How Hospital Outsourcing Is Hurting Workers and Endangering Patients
To cut costs and maximize profits, hospitals in the United States and many other countries are outsourcing such tasks as cleaning and food preparation to private contractors. In Cleaning Up, the first book to examine this transformation in the healthcare industry, Dan Zuberi looks at the consequences of outsourcing from two perspectives: its impact on patient safety and its role in increasing socioeconomic inequality. Drawing on years of field research in Vancouver, Canada as well as data from hospitals in the U.S. and Europe, he argues that outsourcing has been disastrous for the cleanliness of hospitals—leading to an increased risk of hospital-acquired infections, a leading cause of severe illness and death—as well as for the effective delivery of other hospital services and the workers themselves.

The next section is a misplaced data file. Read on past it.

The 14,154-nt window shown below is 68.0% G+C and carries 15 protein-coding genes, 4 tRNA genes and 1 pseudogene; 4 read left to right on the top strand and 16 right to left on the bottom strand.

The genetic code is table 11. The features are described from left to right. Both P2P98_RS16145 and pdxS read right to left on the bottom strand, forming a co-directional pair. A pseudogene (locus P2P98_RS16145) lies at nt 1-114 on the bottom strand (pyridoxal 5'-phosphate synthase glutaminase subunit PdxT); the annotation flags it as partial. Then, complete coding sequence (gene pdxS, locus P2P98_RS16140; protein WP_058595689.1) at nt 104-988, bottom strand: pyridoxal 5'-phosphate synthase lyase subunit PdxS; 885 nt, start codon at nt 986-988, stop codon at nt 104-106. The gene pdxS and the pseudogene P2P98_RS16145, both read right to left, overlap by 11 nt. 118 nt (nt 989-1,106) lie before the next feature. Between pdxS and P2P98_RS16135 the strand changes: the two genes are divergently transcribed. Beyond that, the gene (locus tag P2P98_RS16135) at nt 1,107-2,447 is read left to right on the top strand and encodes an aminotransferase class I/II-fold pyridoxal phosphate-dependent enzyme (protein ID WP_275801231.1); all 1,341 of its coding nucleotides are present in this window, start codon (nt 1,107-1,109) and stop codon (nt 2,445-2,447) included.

Zuberi’s interviews with the low-wage workers who keep hospitals running uncover claims of exposure to near-constant risk of injury and illness. Many report serious concerns about the quality of the work due to understaffing, high turnover, poor training and experience, inadequate cleaning supplies, and on-the-job injuries. Zuberi also presents policy recommendations for improving patient safety by reducing the risk of hospital-acquired infection and ameliorating the work conditions and quality of life of hospital support workers. He makes the case that hospital outsourcing exemplifies the trend towards “low-road” service-sector jobs that threatens to undermine society’s social health, as well as the physical health and well-being of patients in health care settings globally.